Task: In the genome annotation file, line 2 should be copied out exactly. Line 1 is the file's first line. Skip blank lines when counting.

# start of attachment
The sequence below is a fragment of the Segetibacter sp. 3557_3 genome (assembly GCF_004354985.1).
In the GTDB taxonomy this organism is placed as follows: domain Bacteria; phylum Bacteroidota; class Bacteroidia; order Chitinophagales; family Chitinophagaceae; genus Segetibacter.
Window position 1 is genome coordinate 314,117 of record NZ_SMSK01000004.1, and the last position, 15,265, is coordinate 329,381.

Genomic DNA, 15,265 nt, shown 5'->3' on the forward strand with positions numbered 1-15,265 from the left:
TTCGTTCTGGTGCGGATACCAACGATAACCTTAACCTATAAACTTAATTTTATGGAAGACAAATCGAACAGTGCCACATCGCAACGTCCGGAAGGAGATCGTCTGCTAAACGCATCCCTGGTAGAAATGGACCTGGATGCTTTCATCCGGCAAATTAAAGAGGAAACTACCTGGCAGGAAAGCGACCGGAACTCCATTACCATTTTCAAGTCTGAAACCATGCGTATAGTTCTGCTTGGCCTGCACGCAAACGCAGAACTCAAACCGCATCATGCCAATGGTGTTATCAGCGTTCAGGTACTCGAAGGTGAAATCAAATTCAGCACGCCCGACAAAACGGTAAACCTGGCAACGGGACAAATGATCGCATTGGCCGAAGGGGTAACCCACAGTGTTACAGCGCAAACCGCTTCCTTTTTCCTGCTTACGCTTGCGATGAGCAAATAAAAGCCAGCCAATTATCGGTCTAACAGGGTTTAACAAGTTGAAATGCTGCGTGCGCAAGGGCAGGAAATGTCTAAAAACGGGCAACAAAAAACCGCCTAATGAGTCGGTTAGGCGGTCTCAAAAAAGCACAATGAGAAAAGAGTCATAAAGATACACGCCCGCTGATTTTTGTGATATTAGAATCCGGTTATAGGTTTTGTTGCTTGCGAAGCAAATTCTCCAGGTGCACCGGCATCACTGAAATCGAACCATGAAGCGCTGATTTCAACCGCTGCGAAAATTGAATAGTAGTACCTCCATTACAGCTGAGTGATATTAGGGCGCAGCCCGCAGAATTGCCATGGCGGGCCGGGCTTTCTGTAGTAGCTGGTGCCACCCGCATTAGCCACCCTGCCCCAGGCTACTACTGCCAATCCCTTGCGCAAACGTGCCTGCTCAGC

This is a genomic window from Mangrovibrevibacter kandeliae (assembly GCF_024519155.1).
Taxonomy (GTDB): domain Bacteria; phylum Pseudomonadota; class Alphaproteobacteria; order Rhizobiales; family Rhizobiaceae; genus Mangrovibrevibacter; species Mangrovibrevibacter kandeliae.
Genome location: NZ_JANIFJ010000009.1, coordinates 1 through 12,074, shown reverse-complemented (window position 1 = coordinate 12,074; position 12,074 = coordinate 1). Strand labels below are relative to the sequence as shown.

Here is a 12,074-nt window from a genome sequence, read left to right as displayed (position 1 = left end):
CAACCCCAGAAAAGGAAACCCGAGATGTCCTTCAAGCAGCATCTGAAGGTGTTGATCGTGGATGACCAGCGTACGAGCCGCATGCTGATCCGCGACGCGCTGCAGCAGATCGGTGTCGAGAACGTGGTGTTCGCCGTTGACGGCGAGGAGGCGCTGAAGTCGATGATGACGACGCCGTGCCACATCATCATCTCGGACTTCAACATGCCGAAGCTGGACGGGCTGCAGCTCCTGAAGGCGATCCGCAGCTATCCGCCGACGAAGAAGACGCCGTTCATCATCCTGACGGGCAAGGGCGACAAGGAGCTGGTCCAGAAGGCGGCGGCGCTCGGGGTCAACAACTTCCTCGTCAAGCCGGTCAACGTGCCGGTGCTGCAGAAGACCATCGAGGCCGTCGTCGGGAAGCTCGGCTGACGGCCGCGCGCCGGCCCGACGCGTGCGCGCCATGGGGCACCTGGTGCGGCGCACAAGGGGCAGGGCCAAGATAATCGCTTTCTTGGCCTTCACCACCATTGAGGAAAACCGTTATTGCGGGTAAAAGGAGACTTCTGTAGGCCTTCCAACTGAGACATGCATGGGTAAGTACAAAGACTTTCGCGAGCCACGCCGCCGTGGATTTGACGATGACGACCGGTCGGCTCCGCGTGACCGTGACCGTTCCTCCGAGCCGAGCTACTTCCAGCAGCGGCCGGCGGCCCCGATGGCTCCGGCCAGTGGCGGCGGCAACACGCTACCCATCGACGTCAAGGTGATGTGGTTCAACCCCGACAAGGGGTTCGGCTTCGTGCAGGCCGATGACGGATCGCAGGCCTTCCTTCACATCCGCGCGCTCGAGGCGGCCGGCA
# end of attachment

In the GTDB taxonomy this organism is placed as follows: domain Bacteria; phylum Bacteroidota; class Bacteroidia; order Chitinophagales; family Chitinophagaceae; genus Segetibacter.